In the 1920s and 1930s, car tires were relatively quiet. They were narrow—just two or three inches—and generally didn’t spin down roads fast enough to make much noise. But in the 1940s tires started getting wider, and roadways stretched farther and passed through more neighborhoods. Traffic noise started to be a problem, writes Nate Berg for re:form on Medium.
Leslie Kendall, chief curator of the Peterson Automotive Museum in Los Angeles, told Berg:
Every time a tire rotates, the patch that adheres to the pavement, whatever surface that might be, sticks to it, then it has to peel off. Every time. It sticks and peels, it sticks and peels. And that peeling is the noise you hear.
Starting in the late 1960s, transportation departments starting muting that noise by installing barriers—usually the slightly textured concrete walls you see along highways and freeways. These barriers can’t completely block noise, the U.S. Federal Highway Administration explains, but the good ones can cut down the sound of peeling and sticking tires by five to ten decibels. That's enough to cut the "loudness of traffic noise by as much as one half."
But someone had to be the first to suggest such barriers. Turns out that in the city shaped by cars, movie studios and the Hollywood Bowl were the first to search for a solution. Berg writes:
Working with the California Department of Public Works to study road noise near the Hollywood Bowl, acoustical physicist and UCLA professor Dr. Vern O. Knudsen would recommend in a 1945 study that “a wall or parapet, built to a height of at least 10 feet above the promenade walk, be constructed along the southeast corner of the Bowl, thus enclosing the entire seating area with a substantial wall which will serve as a sound screen against street and Freeway traffic noises.” Such a wall, Knudsen suggested, would reduce noise inside the Bowl by up to 6 decibels, equivalent to the noise drop of turning off the TV in your living room.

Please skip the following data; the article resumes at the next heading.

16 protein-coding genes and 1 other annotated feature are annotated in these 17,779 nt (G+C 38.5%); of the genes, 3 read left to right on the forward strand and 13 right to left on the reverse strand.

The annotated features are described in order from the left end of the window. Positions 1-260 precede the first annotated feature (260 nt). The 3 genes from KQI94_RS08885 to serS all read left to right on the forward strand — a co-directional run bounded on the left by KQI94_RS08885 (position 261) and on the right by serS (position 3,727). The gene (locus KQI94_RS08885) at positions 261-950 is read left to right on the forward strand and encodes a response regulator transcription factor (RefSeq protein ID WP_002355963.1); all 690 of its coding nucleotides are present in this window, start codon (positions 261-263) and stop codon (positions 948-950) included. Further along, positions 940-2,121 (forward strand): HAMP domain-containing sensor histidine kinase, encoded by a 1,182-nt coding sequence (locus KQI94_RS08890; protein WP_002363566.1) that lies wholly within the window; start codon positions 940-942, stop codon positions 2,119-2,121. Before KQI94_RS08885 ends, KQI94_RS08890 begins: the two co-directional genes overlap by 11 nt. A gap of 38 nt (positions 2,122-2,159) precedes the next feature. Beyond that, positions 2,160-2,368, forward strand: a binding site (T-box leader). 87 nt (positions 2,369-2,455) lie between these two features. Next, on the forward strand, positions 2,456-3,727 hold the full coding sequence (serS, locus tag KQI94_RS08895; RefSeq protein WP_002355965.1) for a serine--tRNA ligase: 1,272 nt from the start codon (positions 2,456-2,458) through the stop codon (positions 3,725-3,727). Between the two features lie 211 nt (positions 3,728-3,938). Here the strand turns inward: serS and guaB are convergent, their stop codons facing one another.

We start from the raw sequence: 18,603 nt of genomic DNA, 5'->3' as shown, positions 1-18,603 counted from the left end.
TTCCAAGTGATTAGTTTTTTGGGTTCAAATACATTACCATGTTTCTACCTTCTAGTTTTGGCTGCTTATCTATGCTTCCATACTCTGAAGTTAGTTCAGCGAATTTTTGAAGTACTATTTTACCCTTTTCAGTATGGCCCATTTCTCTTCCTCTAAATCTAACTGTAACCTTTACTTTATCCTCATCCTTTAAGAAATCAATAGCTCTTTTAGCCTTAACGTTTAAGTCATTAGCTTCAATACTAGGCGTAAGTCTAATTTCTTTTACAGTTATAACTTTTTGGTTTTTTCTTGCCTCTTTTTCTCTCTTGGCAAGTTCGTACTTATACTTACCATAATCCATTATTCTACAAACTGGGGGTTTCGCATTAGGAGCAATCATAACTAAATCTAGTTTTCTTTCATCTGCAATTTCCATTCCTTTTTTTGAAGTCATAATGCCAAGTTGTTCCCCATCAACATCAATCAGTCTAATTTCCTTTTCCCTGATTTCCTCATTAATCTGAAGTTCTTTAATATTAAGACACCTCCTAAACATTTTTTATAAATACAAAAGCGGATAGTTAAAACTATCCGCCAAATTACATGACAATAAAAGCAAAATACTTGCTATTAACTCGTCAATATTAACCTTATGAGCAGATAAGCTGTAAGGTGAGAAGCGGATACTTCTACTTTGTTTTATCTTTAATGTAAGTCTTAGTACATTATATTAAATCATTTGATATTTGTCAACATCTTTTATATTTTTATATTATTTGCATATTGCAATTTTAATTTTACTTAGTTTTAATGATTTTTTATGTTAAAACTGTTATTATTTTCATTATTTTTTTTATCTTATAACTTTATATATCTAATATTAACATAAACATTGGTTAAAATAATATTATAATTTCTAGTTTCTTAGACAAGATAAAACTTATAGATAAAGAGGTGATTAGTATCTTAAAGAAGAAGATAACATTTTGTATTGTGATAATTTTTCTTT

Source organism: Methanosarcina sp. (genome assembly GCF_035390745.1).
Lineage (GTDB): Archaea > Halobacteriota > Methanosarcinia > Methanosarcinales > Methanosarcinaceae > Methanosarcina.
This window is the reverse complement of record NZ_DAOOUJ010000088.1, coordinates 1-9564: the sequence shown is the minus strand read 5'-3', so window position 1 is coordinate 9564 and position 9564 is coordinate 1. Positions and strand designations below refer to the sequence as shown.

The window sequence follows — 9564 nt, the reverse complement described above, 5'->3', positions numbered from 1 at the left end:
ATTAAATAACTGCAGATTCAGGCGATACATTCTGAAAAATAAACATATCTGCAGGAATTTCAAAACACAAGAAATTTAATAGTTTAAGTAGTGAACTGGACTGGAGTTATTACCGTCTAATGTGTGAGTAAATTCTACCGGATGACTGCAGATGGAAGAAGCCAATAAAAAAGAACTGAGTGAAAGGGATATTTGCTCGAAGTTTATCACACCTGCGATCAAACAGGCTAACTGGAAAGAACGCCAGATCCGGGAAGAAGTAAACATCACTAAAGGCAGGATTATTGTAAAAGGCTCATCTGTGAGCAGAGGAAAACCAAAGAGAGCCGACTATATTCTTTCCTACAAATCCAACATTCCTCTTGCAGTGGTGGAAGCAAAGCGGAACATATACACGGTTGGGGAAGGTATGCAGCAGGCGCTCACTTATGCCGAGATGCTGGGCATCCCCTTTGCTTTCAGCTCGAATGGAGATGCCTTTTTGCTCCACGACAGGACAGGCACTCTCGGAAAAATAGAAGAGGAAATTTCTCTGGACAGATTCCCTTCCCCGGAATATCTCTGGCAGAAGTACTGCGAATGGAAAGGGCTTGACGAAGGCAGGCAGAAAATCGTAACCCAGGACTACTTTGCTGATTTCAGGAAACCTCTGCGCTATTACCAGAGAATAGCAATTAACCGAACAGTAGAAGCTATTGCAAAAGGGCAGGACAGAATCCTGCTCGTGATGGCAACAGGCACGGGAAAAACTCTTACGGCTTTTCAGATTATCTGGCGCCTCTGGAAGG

Studio lots were grappling with freeway noise as well. The Association of Motion Picture Producers called in the California Department of Public Works to study the problem in the 1950s and 1960s. But the group that finally got a barrier installed was much larger—homeowners. Building on the work commissioned by the Bowl and the studios, Interstate 680 near Milpitas has "what is believed to be the first sound wall along a freeway," Berg writes.
The walls that stand between noisy roadways and quiet communities are now standard and usually made concrete or cinderblock. There have been some improvements: research about how the barrier affect drivers has led some Western European countries to add transparent panels at eye level. And trees and vegetation help with aesthetics—plants alone can’t beat the sound blocking-powers of a solid barrier, but they're a lot more pleasant to look at.